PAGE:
The current legal guidelines on milk and milk products production exert unnecessary restrictions on the production and selling of milk which negatively affects small-scale milk producers, Minister of Agriculture, Irrigation and Water Development Allan Chiyembekeza has said.
He said to solve that mishap, the ministry is revising the milk production policy so that it facilitates the production of milk by small-scale producers in such a way that they realise more returns from their toil which will motivate them to produce even more.
Said Chiyembekeza: “Eighty percent of the country’s milk is produced by small-scale milk producers and the policy is supposed to be framed in such a way that it addresses issues affecting these people, that is why we are revising it.
“Another biggest challenge facing the small-scale producers is the selling of the milk because farmers are not allowed to sell milk that is not pasteurised.”
He said this last week in Mchinji on the sidelines of Heifer International’s upgrading of Central Dairy Project which supports small-scale farmers to raise dairy cows and to improve their livelihoods.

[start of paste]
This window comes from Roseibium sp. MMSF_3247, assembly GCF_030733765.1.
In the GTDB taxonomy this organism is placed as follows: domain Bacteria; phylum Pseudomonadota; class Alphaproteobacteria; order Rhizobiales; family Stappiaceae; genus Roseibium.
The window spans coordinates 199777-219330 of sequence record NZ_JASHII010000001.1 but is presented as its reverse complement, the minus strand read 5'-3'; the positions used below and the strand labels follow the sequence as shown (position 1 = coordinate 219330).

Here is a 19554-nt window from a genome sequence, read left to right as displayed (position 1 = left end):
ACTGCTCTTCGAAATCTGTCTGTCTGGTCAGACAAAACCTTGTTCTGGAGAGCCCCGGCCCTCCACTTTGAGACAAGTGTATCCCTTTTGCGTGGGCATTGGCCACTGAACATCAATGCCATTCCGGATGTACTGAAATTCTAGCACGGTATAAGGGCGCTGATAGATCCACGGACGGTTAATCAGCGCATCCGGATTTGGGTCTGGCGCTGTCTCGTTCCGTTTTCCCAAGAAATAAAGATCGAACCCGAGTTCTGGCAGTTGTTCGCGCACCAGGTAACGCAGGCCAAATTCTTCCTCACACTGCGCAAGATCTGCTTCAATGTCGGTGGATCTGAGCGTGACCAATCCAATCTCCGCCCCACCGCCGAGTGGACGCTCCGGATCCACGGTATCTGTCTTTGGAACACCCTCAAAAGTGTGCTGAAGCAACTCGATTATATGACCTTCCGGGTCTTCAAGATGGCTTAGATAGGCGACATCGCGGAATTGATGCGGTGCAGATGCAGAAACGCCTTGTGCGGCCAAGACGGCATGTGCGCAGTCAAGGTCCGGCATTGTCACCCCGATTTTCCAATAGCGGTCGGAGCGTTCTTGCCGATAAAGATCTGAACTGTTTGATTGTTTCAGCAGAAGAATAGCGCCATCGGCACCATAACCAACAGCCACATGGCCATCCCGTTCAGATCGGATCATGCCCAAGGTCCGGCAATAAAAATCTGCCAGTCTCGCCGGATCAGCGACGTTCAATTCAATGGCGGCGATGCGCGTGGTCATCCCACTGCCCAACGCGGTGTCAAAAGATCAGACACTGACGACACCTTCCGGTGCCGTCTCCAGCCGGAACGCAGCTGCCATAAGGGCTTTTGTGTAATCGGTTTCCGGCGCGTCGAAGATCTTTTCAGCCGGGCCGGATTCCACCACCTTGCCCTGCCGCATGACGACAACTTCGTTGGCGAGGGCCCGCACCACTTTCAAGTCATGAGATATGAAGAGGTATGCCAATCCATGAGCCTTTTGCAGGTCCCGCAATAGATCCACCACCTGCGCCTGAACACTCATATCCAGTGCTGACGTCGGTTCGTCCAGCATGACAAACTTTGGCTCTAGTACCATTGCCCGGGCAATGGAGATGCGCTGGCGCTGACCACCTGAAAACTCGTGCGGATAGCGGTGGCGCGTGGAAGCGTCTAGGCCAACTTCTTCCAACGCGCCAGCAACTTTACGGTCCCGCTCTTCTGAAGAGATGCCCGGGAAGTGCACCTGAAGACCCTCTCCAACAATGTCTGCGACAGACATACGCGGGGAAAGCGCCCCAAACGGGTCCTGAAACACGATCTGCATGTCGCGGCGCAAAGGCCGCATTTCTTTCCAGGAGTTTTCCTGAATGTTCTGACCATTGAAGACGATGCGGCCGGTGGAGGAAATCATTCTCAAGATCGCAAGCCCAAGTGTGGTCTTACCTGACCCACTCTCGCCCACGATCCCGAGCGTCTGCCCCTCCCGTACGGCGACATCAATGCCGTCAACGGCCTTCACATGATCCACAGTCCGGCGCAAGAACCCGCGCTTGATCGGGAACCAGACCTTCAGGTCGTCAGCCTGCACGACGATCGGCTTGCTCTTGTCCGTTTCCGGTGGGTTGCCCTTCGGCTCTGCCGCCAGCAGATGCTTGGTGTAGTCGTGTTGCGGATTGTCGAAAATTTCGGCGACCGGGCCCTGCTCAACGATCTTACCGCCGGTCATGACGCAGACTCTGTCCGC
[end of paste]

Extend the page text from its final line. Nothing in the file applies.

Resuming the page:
Heifer International Malawi executive director Petronella Halwiindi said they are also supporting the revision of Milk and Milk Products Act so that it is framed in such a way that small-scale milk producers benefit from dairy farming.
The upgrading of Central Dairy Project will be implemented by Heifer International and it is expected that over 7 000 smallholder farmers will be introduced to dairy farming while 8 000 existing dairy farmers will increase their dairy production through improved animal health services, artificial insemination services and improved milk storage capacity of the milk bulking groups through provision of chilling tanks.
The K4.9 billion project is being funded by UK’s Department for International Development (DfID) and, according to head of DfID Jen Marshall, it will build stronger governance structures of milk bulking groups and regional milk producers’ associations that are managing most of the bulking groups nationwide.
She said DfID’s Dairy Development Programme encourages implementing partners such as Heifer International to deliberately target more women, adding that there is evidence that if women are helped to have more income, they are more likely to invest in their homes and in education of their children.